Dental trauma is defined as injury to the teeth, periodontium (gums and the other structures that keep your teeth in place), and the accompanying oral soft tissue structures like the tongue and lips.
Dental trauma is very common, especially among the school-aged population. Beyond the initial injury, significant problems such as chewing food can create long-term issues. While not all dental traumas require emergency dental care, following up with your dentist is recommended to ensure proper healing will occur. Further, prevention and understanding how to handle a dental trauma situation can greatly improve outcomes of these common and preventable incidents.
Unfortunately, one third of preschoolers, one fourth of school children and one third of adults have suffered from dental trauma in their lives (1). The reasons for dental trauma in children are numerous and include falls from bike riding, running, general falls, sports participation at younger ages including soccer, football, baseball and swimming, ADHD, epilepsy and hearing/vision impairment.
Sports are a large contributor to dental injuries (2) and are to blame for the majority of dental trauma. Children can fall or run into each other as they tend to run enthusiastically, without fully developed coordination, or not paying attention to their surroundings. Winning the race to the soccer ball takes priority over noticing that six other children are attempting the same thing.
Protect the Teeth from Dental Trauma
One of the best and most cost-effective ways to protect you and your children from these accidents is a mouth guard. There are multiple types of mouth guards, ranging from a universally fitting guard that can be purchased from a local pharmacy to the custom fitting, dentist fabricated and adjusted mouth guard. Many sports such as football and hockey require the use of a mouth guard, but any athlete or weekend warrior could benefit from the safety a mouth guard provides. Just like children must wear helmets when riding a bicycle, parents would be wise to insist on a mouth guard too for bike riding and other sports.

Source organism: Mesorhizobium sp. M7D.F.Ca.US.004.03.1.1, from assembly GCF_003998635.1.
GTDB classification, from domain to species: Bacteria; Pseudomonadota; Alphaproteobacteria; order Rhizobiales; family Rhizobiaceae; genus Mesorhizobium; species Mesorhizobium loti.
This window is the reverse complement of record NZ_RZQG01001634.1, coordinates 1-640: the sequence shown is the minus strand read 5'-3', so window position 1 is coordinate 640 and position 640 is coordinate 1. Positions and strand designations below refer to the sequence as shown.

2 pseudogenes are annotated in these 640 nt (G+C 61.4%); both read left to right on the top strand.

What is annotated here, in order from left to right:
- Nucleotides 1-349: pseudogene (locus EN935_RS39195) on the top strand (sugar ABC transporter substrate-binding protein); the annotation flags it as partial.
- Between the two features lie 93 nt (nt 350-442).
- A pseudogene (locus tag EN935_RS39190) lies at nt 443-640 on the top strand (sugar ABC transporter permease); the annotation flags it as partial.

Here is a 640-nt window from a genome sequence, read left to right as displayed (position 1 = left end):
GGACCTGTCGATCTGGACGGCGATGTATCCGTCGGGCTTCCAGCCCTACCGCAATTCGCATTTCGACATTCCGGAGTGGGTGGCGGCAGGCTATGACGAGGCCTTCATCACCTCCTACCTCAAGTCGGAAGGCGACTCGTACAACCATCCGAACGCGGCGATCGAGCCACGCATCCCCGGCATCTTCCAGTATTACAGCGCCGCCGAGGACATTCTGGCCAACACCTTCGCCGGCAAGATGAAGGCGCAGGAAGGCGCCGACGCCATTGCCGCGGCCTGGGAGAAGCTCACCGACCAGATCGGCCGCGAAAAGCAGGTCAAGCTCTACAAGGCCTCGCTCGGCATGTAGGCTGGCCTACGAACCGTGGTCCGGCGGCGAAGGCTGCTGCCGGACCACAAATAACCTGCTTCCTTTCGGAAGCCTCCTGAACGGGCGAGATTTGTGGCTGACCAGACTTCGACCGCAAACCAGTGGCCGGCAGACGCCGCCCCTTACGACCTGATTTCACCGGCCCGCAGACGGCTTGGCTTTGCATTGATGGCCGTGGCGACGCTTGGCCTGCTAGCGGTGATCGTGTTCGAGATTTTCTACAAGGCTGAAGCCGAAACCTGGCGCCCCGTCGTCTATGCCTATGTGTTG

What to do in a Dental Emergency
If you or your child experience a dental emergency, here are a few things to keep in mind to avoid dental trauma:
Loose tooth: If you have a tooth that is loose or out of alignment, you should call your dentist for an emergency appointment right away.
Knocked-out tooth: This is a dental emergency that requires urgent attention.
Find the tooth and pick it up by the crown (the white part). Avoid touching the root.
Rinse the tooth under cold running water and reposition it. If possible, replant the tooth in the socket. Bite on a clean piece of clothing to hold it in position.
If this is replanting is not possible, place the tooth in a suitable storage medium, such as a glass of milk or a special storage media for avulsed teeth if available (Hanks balanced storage medium or saline). The tooth can also be transported in the mouth, keeping it between the molars and the inside of the cheek. If the patient is very young, he/she could swallow the tooth- therefore it is advisable to get the patient to spit in a container and place the tooth in it. Avoid storage in water!
Seek emergency dental treatment immediately. (3)
Broken, chipped or cracked tooth: If a tooth is chipped and doesn’t hurt, this usually does not constitute a dental emergency and you may be able to wait a few days to see a dentist, but call immediately. However, it is important to be careful while chewing so as not to chip it more. A cracked or fractured tooth is a serious issue constituting a dental emergency; call your dentist immediately for an emergency appointment.
Loose or lost crown or filling: A loose crown or filling doesn't necessarily constitute a dental emergency; however, you should call or see your dentist as soon as possible.
Mouth, tongue or gum injury: Any trauma to the mouth that causes bleeding that can't be controlled with pressure or cold compress may require immediate medical attention. Call your dental office for an appointment.
Download the Dental App
The International Association of Dental Traumatology also has a mobile app that can be downloaded called IADT ToothSOS. This is a useful tool for any parent or coach with instant information on how to handle dental trauma situations.
If you have a dental emergency, please call us at 202-237-7000, ext. 2.
1 Glendor U. Epidemiology of traumatic dental injuries – a 12-year review of the literature. Dent Traumatol 2008;24:603-11
2 Eilert-Petersson E, Andersson L, Sörensen S. Traumatic oral vs. non-oral injuries. An epidemiologic study during one year in a Swedish county. Swed Dent J 1997;21:55-68.